Figure 4.3. Predicted temperature fluctuations as a function of the fluctuation spectral index n compared with observational limits. (From Silk and Wilson, 1983). The numbered curves correspond to the following models: (1) adiabatic = 1, h = 0.5; (2) adiabatic = 0.1, h = 0.5; (3) isothermal = 1, h = 0.5; (4) isothermal = 0.1, h = 0.5. Curve (5) shows results for an adiabatic spectrum in a massive neutrino dominated universe, = 0.98, b = 0.02, h = 0.5 (m 20 eV). See Section 9 for further discussion. The quadrupole limit should be reduced by a factor of 10 if we adopt the Fixsen, Cheng and Wilkinson (1983) limit instead of the Fabbri et al. (1980) value (Table 2.1). The dipole upper limit corresponds to a peculiar motion of < 3000 km s-1 when correction is made for Virgo infall: a more realistic limit would reduce this by a factor of three.

These results suggest an alternative explanation for the dipole anisotropy in terms of large scale ( 100 Mpc) fluctuations in the matter distribution. However, at present there is little evidence of such power from studies of the galaxy correlation functions that make use of redshift surveys of galaxies (Davis and Peebles, 1983; Shanks et al. 1983). All models considered here give significant contributions to the dipole anisotropy for essentially any value of n. In particular, the n = 1 spectrum gives excessive dipole anisotropy. Note that n = 0 would be equivalent to zero correlation on a large scale, as would be expected if discrete lumps were laid down at random, and that n = 4 corresponds to the steepest spectrum allowed by non-linear steepening effects and causality arguments (Peebles, 1974b). A spectrum with n - 1 has considerable large-scale power, and may be appropriate for isothermal fluctuations as inferred from N-body simulations of galaxy clustering (see Section 5.3). For the adiabatic model, the Zel'dovich spectrum (n = 1) provides the most desirable initial conditions, since it minimizes the number of free parameters.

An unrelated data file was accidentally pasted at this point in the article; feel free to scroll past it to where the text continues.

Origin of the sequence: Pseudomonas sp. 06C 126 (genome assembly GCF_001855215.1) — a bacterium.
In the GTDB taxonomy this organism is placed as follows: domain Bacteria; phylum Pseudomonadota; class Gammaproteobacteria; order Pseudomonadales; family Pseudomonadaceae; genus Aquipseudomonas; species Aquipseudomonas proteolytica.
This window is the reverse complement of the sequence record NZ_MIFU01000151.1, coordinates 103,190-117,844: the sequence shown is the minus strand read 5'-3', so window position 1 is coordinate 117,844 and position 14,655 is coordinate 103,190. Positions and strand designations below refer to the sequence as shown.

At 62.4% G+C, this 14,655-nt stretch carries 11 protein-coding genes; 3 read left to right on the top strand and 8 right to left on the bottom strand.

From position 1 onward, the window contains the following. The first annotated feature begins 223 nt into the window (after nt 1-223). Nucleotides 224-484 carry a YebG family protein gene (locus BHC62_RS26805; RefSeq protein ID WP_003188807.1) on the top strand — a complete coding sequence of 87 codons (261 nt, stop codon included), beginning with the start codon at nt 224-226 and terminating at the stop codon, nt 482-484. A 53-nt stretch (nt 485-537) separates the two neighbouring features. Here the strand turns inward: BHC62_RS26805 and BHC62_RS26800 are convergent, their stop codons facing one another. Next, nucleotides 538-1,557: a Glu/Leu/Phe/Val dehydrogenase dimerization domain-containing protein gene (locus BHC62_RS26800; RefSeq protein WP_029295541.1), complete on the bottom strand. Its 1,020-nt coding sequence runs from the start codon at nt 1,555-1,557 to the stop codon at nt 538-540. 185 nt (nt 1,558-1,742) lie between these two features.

Concerning the quadrupole anisotropy, it is apparent that a positive detection would be extremely significant (Sachs and Wolfe, 1967; Peebles, 1981b; Kaiser, 1982; Peebles, 1982a). Suppose that we allow a factor of 3 uncertainty in the normalization, the present upper limits on the dipole and quadrupole (Section 2.5) show that adiabatic models with n 2 are unacceptable. However, a positive detection at the T / T ~ 10-4 level would agree with the n = 0 isothermal model if 1. This applies to the entropy perturbations described by Eqs. 4.13: these are not zero curvature fluctuations (the curvature fluctuations being of order m / r at early epochs). Zero curvature fluctuations yield a far less stringent constraint (Hogan, Kaiser and Rees, 1982). With regard to adiabatic fluctuations, a value n 2 is necessary if = 0.1. An adiabatic fluctuation spectrum flattens, n being reduced by 4, when the fluctuations enter the particle horizon prior to decoupling. Hence the post-decoupling value of the spectral index must exceed -2 for an adiabatic spectrum. A smaller initial value of n, for example the value n = 1, corresponding to constant curvature fluctuations of scale invariant amplitude when entering the particle horizon, yields excessive dipole anisotropy if ~ 1, unless our peculiar motion improbably just cancels the bulk of the cosmological effect. Lowering reduces the peculiar velocities associated with density fluctuations (which scale roughly as 1/2), and therefore lowers the predicted dipole anisotropy. These results are severely modified in the presence of a cosmological background of massive neutrinos (see Section 9).